2. Schmidt, Lucie, 2007. "Effects of infertility insurance mandates on fertility," Journal of Health Economics, Elsevier, vol. 26(3), pages 431-446, May.
    3. Joanna N. Lahey, 2012. "The efficiency of a group‐specific mandated benefit revisited: The effect of infertility mandates," Journal of Policy Analysis and Management, John Wiley & Sons, Ltd., vol. 31(1), pages 63-92, December.
    4. Gershoni, Naomi & Low, Corinne, 2021. "The power of time: The impact of free IVF on Women’s human capital investments," European Economic Review, Elsevier, vol. 133(C).
    5. Naomi Gershoni & Corinne Low, 2020. "The Power of Time: The Impact of Free IVF on Women’s Human Capital Investments," Working Papers 2011, Ben-Gurion University of the Negev, Department of Economics.
    6. Barton H. Hamilton & Brian McManus, 2012. "The Effects Of Insurance Mandates On Choices And Outcomes In Infertility Treatment Markets," Health Economics, John Wiley & Sons, Ltd., vol. 21(8), pages 994-1016, August.
    7. Karen Mulligan, 2015. "Contraception Use, Abortions, and Births: The Effect of Insurance Mandates," Demography, Springer;Population Association of America (PAA), vol. 52(4), pages 1195-1217, August.
    8. Scott Barkowski & Joanne Song McLaughlin & Alex Ray, 2020. "A Reevaluation of the Effects of State and ACA Dependent Coverage Mandates on Health Insurance Coverage," Journal of Policy Analysis and Management, John Wiley & Sons, Ltd., vol. 39(3), pages 629-663, June.
    9. Sarah Kroeger & Giulia La Mattina, 2017. "Assisted reproductive technology and women’s choice to pursue professional careers," Journal of Population Economics, Springer;European Society for Population Economics, vol. 30(3), pages 723-769, July.
    10. Joelle Abramowitz, 2014. "Turning back the ticking clock: the effect of increased affordability of assisted reproductive technology on women’s marriage timing," Journal of Population Economics, Springer;European Society for Population Economics, vol. 27(2), pages 603-633, April.
    11. Naomi Gershoni & Corinne Low, 2019. "Older Yet Fairer: How Extended Reproductive Time Horizons Reshaped Marriage Patterns In Israel," Working Papers 1913, Ben-Gurion University of the Negev, Department of Economics.
    12. Machado, Matilde P. & Sanz-de-Galdeano, Anna, 2011. "Coverage of Infertility Treatment and Fertility Outcomes: Do Women Catch Up?," IZA Discussion Papers 5783, Institute of Labor Economics (IZA).
    13. Sarah Kroeger & Giulia La Mattina, 0. "Assisted reproductive technology and women’s choice to pursue professional careers," Journal of Population Economics, Springer;European Society for Population Economics, vol. 0, pages 1-47.
    14. Kasey S. Buckles, 2013. "Infertility Insurance Mandates And Multiple Births," Health Economics, John Wiley & Sons, Ltd., vol. 22(7), pages 775-789, July.
    15. María Davia & Nuria Legazpe, 2015. "Educational attainment and maternity in Spain: not only “when” but also “how”," Review of Economics of the Household, Springer, vol. 13(4), pages 871-900, December.
    16. Christine Jolls, 2007. "Employment Law and the Labor Market," NBER Working Papers 13230, National Bureau of Economic Research, Inc.
    17. Emilia Del Bono & Andrea Weber & Rudolf Winter-Ebmer, 2012. "Clash Of Career And Family: Fertility Decisions After Job Displacement," Journal of the European Economic Association, European Economic Association, vol. 10(4), pages 659-683, August.
    18. Massimiliano Bratti & Konstantinos Tatsiramos, 2012. "The effect of delaying motherhood on the second childbirth in Europe," Journal of Population Economics, Springer;European Society for Population Economics, vol. 25(1), pages 291-321, January.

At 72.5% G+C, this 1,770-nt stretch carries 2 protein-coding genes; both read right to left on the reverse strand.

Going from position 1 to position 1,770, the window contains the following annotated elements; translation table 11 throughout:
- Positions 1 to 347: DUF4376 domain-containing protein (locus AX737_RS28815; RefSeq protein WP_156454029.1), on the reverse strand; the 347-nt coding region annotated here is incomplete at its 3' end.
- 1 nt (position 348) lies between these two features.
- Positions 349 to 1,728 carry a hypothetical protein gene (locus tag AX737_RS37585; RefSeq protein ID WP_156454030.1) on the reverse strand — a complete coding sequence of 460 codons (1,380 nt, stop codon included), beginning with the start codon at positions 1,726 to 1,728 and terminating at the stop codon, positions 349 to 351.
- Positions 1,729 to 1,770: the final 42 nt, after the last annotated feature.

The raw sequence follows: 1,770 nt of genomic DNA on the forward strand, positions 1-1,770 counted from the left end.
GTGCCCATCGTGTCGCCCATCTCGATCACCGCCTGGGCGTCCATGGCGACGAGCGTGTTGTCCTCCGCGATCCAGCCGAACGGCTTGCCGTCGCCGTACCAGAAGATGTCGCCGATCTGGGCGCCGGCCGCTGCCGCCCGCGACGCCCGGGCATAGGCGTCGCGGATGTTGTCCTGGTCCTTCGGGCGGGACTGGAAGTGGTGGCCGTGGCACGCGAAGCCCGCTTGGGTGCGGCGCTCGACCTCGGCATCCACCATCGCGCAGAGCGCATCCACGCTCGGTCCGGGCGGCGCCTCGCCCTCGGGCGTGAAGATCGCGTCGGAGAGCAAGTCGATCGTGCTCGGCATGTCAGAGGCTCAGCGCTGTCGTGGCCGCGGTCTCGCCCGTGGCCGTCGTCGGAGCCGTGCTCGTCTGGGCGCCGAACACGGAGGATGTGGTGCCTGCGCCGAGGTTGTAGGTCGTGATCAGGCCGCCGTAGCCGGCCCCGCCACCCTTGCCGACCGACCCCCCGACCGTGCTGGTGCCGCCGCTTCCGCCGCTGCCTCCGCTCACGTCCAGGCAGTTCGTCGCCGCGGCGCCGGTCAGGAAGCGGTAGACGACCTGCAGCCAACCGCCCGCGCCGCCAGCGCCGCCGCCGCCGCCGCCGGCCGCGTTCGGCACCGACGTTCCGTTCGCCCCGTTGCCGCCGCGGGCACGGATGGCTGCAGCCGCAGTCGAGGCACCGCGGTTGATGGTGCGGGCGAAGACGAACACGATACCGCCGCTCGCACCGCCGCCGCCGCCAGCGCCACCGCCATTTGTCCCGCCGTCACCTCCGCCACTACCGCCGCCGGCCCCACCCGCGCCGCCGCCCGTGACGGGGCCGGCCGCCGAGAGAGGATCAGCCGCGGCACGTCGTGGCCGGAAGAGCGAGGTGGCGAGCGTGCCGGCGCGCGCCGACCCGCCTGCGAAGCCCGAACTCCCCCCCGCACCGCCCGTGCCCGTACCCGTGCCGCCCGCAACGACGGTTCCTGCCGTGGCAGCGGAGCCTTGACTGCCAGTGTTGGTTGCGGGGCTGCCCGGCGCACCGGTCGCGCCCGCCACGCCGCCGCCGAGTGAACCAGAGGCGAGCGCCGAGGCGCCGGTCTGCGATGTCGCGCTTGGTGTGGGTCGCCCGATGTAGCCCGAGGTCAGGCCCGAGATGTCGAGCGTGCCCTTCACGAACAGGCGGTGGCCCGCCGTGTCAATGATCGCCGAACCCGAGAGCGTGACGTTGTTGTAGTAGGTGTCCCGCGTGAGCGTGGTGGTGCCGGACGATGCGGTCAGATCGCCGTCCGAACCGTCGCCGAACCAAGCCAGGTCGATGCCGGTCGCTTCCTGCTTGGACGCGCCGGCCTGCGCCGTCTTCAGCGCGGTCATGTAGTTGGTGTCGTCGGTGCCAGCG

19. Michael Kind & Jan Kleibrink, 2012. "Time Is Money: The Influence of Parenthood Timing on Wages," SOEPpapers on Multidisciplinary Panel Data Research 467, DIW Berlin, The German Socio-Economic Panel (SOEP).
    20. M. Kate Bundorf & Melinda Henne & Laurence Baker, 2007. "Mandated Health Insurance Benefits and the Utilization and Outcomes of Infertility Treatments," NBER Working Papers 12820, National Bureau of Economic Research, Inc.

    More about this item

    Keywords

    Infertility; Impaired fecundity; Health insurance mandates; Health care utilization;
    All these keywords.

    JEL classification:

    • I1 - Health, Education, and Welfare - - Health

    Statistics

    Access and download statistics

    Corrections

    All material on this site has been provided by the respective publishers and authors. You can help correct errors and omissions. When requesting a correction, please mention this item's handle: RePEc:spr:demogr:v:49:y:2012:i:1:p:125-149. See general information about how to correct material in RePEc.

    For technical questions regarding this item, or to correct its authors, title, abstract, bibliographic or download information, contact: . General contact details of provider: http://www.springer.com .

    If you have authored this item and are not yet registered with RePEc, we encourage you to do it here. This allows to link your profile to this item. It also allows you to accept potential citations to this item that we are uncertain about.

    If CitEc recognized a bibliographic reference but did not link an item in RePEc to it, you can help with this form .

    If you know of missing items citing this one, you can help us creating those links by adding the relevant references in the same way as above, for each refering item. If you are a registered author of this item, you may also want to check the "citations" tab in your RePEc Author Service profile, as there may be some citations waiting for confirmation.

    For technical questions regarding this item, or to correct its authors, title, abstract, bibliographic or download information, contact: Sonal Shukla or Springer Nature Abstracting and Indexing (email available below). General contact details of provider: http://www.springer.com .

    Please note that corrections may take a couple of weeks to filter through the various RePEc services.

    IDEAS is a RePEc service hosted by the Research Division of the Federal Reserve Bank of St. Louis . RePEc uses bibliographic data supplied by the respective publishers.